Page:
Visitei pela segunda vez o novo prédio do New York Times, na 40 St. x 8 Av., desta vez com as obras completas.? O projeto de arquitetura de Renzo Piano é fantástico, abandona os mármores, é todo em metal, usa cores fortes, muito cinza e pisos de madeira. O mais interessante é uma instalação no hall de entrada, feita por Mark Hansen e Ben Rubin “Moveable Type” com centenas de pequenos monitores onde permanentemente aparecem fragmentos dos arquivos eletrônicos do jornal, palavras, frases, cotações, lugares, palavras-cruzadas, etc… em uma infindável série de combinações.
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source:klcbsnet

The New York Times Tower di sisi timur Eight Avenue, pencakar langit 52 lantai setinggi 319 meter, untuk perkantoran, dengan penghuni utama, kantor harian the New York Times. Lobby umum di lantai dasar gedung memiliki sebuah instalasi seni yang disebut Moveable Type, karya bersama seniman New York Ben Rubin dan Mark Hansen, Professor Statistics di the University of California. Karya seni itu terdiri dari 560 display digital disusun masing-masing dalam dua grid yang terdiri dari 7 baris dan 40 kolom. Masing-masing grid memiliki panjang 16 meter dan tinggi 1½ meter. Moveable Type menggunakan algoritma yang dikembangkan oleh para seniman untuk mengurai output harian dari Koran New York Times, serta arsip 150 tahunnya untuk membentuk sebuah display, di lobby umum The New York Times Tower.
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source:artfuturaorg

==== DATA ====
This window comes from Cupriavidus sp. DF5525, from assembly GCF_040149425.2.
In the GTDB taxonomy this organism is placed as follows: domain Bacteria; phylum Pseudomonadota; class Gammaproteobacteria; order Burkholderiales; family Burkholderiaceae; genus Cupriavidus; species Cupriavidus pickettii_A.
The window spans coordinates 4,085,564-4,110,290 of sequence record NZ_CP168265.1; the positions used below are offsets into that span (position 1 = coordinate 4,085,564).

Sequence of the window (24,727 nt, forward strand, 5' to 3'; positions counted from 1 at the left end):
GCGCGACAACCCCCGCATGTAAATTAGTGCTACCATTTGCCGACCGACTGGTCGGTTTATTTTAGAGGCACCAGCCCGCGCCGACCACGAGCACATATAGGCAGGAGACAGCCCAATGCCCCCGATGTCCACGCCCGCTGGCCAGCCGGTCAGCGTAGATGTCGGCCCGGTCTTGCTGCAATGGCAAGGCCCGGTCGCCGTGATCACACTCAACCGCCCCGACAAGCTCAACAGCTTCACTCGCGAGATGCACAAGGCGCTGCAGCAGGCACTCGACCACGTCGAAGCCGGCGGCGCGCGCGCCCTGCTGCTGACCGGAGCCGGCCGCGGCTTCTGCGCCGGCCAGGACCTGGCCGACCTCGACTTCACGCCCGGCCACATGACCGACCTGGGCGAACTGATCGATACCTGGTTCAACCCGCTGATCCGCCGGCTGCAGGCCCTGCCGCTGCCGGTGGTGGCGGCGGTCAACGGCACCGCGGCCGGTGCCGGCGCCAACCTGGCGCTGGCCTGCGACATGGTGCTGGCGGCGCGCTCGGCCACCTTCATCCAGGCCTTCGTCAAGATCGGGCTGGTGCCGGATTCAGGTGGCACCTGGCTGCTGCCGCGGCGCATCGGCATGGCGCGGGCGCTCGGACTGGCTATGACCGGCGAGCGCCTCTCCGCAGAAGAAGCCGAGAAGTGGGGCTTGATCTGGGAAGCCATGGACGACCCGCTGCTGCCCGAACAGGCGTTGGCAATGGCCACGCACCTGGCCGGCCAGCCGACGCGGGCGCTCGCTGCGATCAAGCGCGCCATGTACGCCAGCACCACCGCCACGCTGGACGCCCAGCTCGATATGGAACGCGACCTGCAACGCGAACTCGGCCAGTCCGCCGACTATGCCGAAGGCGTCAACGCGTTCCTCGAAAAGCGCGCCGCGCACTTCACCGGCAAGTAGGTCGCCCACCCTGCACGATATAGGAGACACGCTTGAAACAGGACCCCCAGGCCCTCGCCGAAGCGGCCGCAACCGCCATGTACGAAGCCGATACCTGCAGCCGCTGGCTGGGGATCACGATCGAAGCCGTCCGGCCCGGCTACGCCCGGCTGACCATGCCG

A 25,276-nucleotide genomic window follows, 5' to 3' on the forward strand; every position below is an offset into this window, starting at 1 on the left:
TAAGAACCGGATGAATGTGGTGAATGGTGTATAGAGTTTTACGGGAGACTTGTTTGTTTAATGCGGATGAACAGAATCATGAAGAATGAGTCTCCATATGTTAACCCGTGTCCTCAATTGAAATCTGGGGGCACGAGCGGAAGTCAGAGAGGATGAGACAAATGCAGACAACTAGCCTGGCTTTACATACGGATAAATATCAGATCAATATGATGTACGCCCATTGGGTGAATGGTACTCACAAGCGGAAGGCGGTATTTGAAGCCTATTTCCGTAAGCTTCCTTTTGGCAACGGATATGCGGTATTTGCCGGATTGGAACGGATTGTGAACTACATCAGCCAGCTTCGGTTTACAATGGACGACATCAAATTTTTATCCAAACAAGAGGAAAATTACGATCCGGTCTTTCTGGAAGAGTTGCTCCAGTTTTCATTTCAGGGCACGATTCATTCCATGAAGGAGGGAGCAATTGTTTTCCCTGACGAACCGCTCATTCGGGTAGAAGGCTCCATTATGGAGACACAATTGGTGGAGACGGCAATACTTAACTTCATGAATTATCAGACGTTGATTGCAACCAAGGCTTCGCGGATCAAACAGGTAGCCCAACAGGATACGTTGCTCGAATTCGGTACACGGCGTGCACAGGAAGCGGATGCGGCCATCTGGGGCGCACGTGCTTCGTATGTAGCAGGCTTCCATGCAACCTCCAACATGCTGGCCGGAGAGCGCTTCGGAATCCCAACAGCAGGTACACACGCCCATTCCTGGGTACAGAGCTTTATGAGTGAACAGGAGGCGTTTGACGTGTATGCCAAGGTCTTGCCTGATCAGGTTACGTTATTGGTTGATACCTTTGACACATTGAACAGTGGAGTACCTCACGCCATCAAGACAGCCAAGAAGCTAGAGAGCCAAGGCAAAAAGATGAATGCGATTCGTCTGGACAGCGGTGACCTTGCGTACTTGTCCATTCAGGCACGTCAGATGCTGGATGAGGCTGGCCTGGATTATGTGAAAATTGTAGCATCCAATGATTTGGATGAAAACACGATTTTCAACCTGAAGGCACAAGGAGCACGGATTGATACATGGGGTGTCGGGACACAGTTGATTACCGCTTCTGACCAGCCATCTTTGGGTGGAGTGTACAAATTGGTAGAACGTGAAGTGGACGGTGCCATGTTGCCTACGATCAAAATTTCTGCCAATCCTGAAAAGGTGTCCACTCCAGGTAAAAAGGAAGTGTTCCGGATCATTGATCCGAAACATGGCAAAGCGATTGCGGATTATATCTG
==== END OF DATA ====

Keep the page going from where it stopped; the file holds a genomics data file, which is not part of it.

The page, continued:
En 1928, el New York Times instaló sobre la fachada de su sede en el corazón de Manhattan el ticker, un dispositivo mecánico que permitía mostrar a los peatones los titulares de las noticias que iban llegando a su redacción. Por primera vez, los flujos de información se convertían en arquitectura, en parte del paisaje urbano. Se trataba del primer paso hacía la avalancha de textos e imágenes en movimiento que caen hoy sobre los turistas en Times Square. Desde hace unas semanas, el ticker ha vuelto al mítico diario neoyorquino, reencarnado en una ambiciosa instalación que ocupa la entrada de su flamante nuevo edificio en la octava avenida. Moveable Type, de Ben Rubin y Mark Hansen, es un retrato en tiempo real de una de las fábricas de información más influyentes del mundo, y de las pequeñas historias que se ocultan en su interior. Quinientas sesenta pequeñas pantallas, repartidas a ambos lados de un pasillo, reproducen una cascada interminable de frases que a los segundos se desvanecen. Proceden de los artículos que aparecen en el periódico de ese día, pero también de las búsquedas que realizan los usuarios de la web, y de los comentarios que dejan en sus historias. Para el visitante que se para frente a las pantallas es cómo leer un diario escrito en forma de monólogo interior joyceano, en que la actualidad del día empieza a revelarse lentamente a través de destellos y fogonazos de texto. Hansen y Rubin han programado distintos algoritmos que recorren la base de datos del sistema informático del periódico para crear diferentes “escenas”, paisajes de fragmentos de texto con estructuras similares. Algunas muestran todas las frases que arrancan con una cifra (”un disparo”, “dos de sus abogados”), o las que empiezan con “yo” o “tú”. En otras secuencias, podemos leer la primera frase del obituario o de la crónica de la boda de personajes que nunca llegamos a conocer. Renzo Piano, el célebre arquitecto responsable del rascacielos, sugirió a los artistas que concibiesen el proyecto como si fuese una especie de organismo vivo que habitase en el edificio. El sistema reproduce el ritmo cíclico de una redacción, perezosa por las mañanas y cada vez más frenética a medida que va acercándose la hora del cierre. Por las noches, Moveable Type “sueña”; el ordenador búcea en el subconsciente del periódico, extrayendo textos de sus ciento cincuenta años de archivo relacionados de alguna manera con las noticias que han acaparado los titulares ese día. La memoria del New York Times del siglo XX está presente también en los diferentes sonidos que emiten las pantallas. La percusión del teclear de las máquinas de escibir, el zumbido de los teletipos…la música perdida de las viejas redacciones de periódico, desaparecida cuando la maquinaria pesada con que se elaboraba las noticias fue sustituida por redes de ordenadores. Para capturar pequeños fragmentos de historias personales en la marea de datos que genera diariamente el que es quizás el periódico más importante del mundo, los creadores de la instalación hacen uso del “data mining” (minado de datos), una técnica de análisis estadístico que permite descubrir y relacionar elementos comunes en una gran masa de información. En proyectos como We Feel Fine, de Jonathan Harris, el análisis informático de masas de datos como las entradas que se escriben diariamente en millones de blogs es la puerta de acceso a las confesiones íntimas expresadas anónimamente desde alguna parte de la Web. Otras obras cómo Ambiente de Estereo Realidad 4, de José Carlos Martinat y Enrique Mayorga (actualmente en exhibición en la exposición “Emergentes”, del centro Laboral de Gijón) buscan a través de Google entre la la inmensidad inabarcable de la Red ideas y expresiones concretas basadas en el verbo “deber”. Para el crítico de los nuevos medios Lev Manovich, la forma cultural predominante del siglo XXI (la heredera de la novela y el cine como vehículo que servirá para retratar una época) será la base de datos. Generar y clasificar estas grandes masas de datos se ha convertido en una de las actividades principales de la ciencia, la economía y, desde el despegue de la Web, la sociedad civil.La instalación de Rubin y Hansen es una fascinante apuesta por un nuevo lenguaje que sirva para recorrerlas e interpretarlas. Moveable Type es el producto más reciente de la fértil colaboración entre el artista neoyorquino Ben Rubin y el científico Mark Hansen, profesor de estadística en la universidad de UCLA y experto en redes de sensores medioambientales. La colaboración entre ambos comenzó con Listening Post (2002), un hito de los proyectos artísticos basados en la representación dinámica de la información. En ella, un ordenador rastrea constantemente cientos de chats, foros y grupos de noticias en la Red para cazar retazos de comentarios y pensamientos, y verterlos sobre ristras de pequeñas pantallas de texto. El próximo año podrá verse en el Reina Sofía de Madrid.